Over the past few months, I’ve responded to a number of interview and webinar requests about the impact of digital technologies on the CIO role and the skills that tomorrow’s transformational CIOs should develop today. I’ve decided to corral my sprawling thoughts into one short Q&A for your convenience and reading pleasure.
What does it mean to be a “digital CIO”?
To be a digital CIO is to understand that digital is a team sport. It is not something that one executive, no matter how influential, can drive alone. A digital transformation so thoroughly changes the foundations of the company that everybody, including the CEO, CIO, COO, and heads of marketing, supply chain, and HR, all need to drive that transformation together.
Key to this transformation are agile cross-functional teams that come together to develop a new business capability or solve a business problem. The job of the CIO and the rest of the senior management team is to staff and incent these high-performing teams and get out of their way.
How can CIOs position themselves as key members of a digital transformation team?
Every CEO in every company is thinking, “Digital is changing the very foundations of our business, but we’ve underinvested in IT. We have to act now to invest in new technology. Do I have the right leadership team to guide and capitalize on those investments?” My advice to CIOs is to step in and lead on high value, customer-centric initiatives and avoid saying, “IT is my function and my only responsibility.” CEOs need executives who can lead in technology and marketing and operations, and get outside of the bounds of their own organization. The CIOs who work hard to know the business better than anyone else, and can step across functional boundaries to lead, will be the CEO’s most valuable executive.
What is the career path for digital CIOs?
CIOs who sit on these successful digital transformation teams have a number of career options ahead of them.
- One is to stay in the CIO role, but move on to another company that is ripe for digital change.
- Another is to stay with the company, but move into a COO role. The levers that traditional COOs have used to create operational efficiencies are not nearly as powerful as operational technologies that leverage artificial intelligence, big data, robotics, and the Internet of Things. Who has skills to deploy emerging technologies for operational efficiencies? It’s not the traditional COO. It’s the CIO. We are starting to see CIOs who have played a leadership role in digital transformation move formally into the COO position.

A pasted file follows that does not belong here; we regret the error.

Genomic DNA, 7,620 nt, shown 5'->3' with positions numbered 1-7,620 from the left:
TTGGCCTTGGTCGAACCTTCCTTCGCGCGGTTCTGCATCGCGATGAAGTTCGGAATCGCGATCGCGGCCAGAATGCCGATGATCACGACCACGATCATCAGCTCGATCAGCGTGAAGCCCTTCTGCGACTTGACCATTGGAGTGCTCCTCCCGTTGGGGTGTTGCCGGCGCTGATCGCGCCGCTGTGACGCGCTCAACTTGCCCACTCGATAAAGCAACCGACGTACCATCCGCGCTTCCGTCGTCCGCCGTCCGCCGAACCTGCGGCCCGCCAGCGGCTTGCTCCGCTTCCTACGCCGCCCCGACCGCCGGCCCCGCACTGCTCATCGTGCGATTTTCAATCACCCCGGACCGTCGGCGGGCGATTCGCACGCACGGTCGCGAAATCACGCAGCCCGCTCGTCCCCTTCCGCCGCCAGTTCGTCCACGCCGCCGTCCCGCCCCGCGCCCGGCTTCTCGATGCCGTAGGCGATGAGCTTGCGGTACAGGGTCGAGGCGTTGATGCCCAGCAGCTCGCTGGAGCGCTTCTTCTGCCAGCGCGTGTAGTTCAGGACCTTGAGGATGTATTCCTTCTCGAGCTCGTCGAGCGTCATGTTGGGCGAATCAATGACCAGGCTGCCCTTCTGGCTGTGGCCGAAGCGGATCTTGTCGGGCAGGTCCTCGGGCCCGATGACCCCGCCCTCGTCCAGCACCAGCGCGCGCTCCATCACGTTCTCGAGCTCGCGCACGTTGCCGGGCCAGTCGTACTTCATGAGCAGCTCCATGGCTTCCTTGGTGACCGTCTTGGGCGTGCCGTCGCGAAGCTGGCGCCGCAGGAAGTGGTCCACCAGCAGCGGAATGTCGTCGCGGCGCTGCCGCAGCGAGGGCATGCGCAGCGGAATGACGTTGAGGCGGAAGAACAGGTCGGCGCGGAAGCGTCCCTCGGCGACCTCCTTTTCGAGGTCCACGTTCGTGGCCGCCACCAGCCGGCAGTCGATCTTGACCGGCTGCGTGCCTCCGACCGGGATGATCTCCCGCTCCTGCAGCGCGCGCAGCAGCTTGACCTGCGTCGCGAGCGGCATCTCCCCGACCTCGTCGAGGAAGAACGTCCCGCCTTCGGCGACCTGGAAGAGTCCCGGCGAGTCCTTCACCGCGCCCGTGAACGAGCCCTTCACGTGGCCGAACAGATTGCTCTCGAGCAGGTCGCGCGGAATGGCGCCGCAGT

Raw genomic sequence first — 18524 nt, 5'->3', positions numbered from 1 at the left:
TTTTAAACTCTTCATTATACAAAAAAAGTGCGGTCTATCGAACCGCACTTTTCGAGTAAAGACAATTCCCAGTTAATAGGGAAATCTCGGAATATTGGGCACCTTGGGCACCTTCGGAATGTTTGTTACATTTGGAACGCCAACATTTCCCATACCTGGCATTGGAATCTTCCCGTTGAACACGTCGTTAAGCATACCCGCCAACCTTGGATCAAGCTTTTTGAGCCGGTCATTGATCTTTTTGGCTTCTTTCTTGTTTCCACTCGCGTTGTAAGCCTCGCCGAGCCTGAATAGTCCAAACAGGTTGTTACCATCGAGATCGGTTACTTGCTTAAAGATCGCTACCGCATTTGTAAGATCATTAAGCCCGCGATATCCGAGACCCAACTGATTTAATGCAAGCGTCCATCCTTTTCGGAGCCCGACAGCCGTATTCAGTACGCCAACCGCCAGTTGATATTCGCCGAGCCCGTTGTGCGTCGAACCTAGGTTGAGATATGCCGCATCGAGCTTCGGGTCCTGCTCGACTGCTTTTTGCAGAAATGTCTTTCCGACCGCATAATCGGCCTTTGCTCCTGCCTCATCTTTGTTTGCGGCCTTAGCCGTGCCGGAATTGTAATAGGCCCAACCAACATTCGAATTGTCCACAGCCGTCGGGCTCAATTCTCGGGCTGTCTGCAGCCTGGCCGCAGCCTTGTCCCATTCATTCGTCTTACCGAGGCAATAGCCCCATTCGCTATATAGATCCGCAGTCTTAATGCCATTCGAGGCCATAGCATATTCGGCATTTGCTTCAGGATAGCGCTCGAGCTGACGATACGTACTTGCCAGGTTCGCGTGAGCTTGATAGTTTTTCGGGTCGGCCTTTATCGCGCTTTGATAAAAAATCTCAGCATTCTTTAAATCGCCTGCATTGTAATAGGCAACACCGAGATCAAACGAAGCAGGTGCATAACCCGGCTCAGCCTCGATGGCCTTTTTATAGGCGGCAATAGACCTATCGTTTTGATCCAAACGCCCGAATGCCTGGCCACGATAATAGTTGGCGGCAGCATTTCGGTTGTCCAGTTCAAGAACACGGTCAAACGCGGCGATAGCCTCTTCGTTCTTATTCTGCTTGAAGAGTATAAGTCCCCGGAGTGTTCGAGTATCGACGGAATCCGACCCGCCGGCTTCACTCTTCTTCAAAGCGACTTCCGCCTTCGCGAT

- A relatively new career trajectory for the “digital CIO” is chief product officer. When a company’s products and services start to involve a heavy software engineering component, where does IT stop and product engineering start? Companies are beginning to blur the lines around IT and product development, which gives CIOs the opportunity to merge technology and product, and to lead both.
- Let’s not forget the chief customer officer role. So much of digital is about customer centricity and engagement. Who in the company is using technology to ensure that the customer journey is streamlined and frictionless? CIOs have a lot of experience deploying customer engagement technologies, and we are starting to see the chief customer officer role as an evolutionary path for CIOs.
- Finally, I know many CIOs who are currently serving as their company’s head of shared services. They maintain responsibility for IT functions such as vendor management, information security, and architecture, but they also lead in non-IT functions such as procurement, facilities, HR, and legal.
What can CIOs do now to set themselves up for success tomorrow?
They can develop deep expertise in the following areas:
- Change management: Leverage technology for innovation whether in billing operations, on the plant floor, in employee productivity, or in sales and marketing. CIOs who will thrive as digital leaders will use technology to make the company more efficient and drive revenue. The more of those transformational programs CIOs have under their belts, the better positioned they will be for all of the exciting evolutionary paths I describe above.
And remember: the key to transformation is adoption. CIOs need to find ways to share accountability with business leaders to ensure that people actually use the technologies they are investing in.
- Technical depth: I used to think that what made CIOs great was their business knowledge. But as we’ve been moving into all of these new technology areas, I’ve come to realize that technology depth is equally as important. CIOs who have a deep understanding of the stack and how all of those systems and platforms work together are going to be the most differentiated and powerful executives of tomorrow. If you are a CIO, you probably have some technology in your background. Don’t be too quick to let it go.
- Financial knowledge: The most impactful executives in the company meet regularly with the board. When you’re in the boardroom, much of the discussion is financial. The more you can take everything that you’re doing and put it into terms that the board understands, the more powerful and respected you will be.
- Customer engagement: Every company has customers, and every CIO has access to those customers. Spending time in your market will give you the voice of the customer. Once you have that, you are “as one” with your business partners.
- Data analytics: Oh, yes, and then there is data. You can lead a business executive to data, but you can’t make her use it. It is one thing to put in data reporting tools and data lakes, and all the rest of it, but it’s another to drive the cultural change that allows your executives actually to use that data. Lately it seems that every CIO search we do has “leverage data for business opportunity” at the top of the requirements list. Data is changing the world; use it to change your company.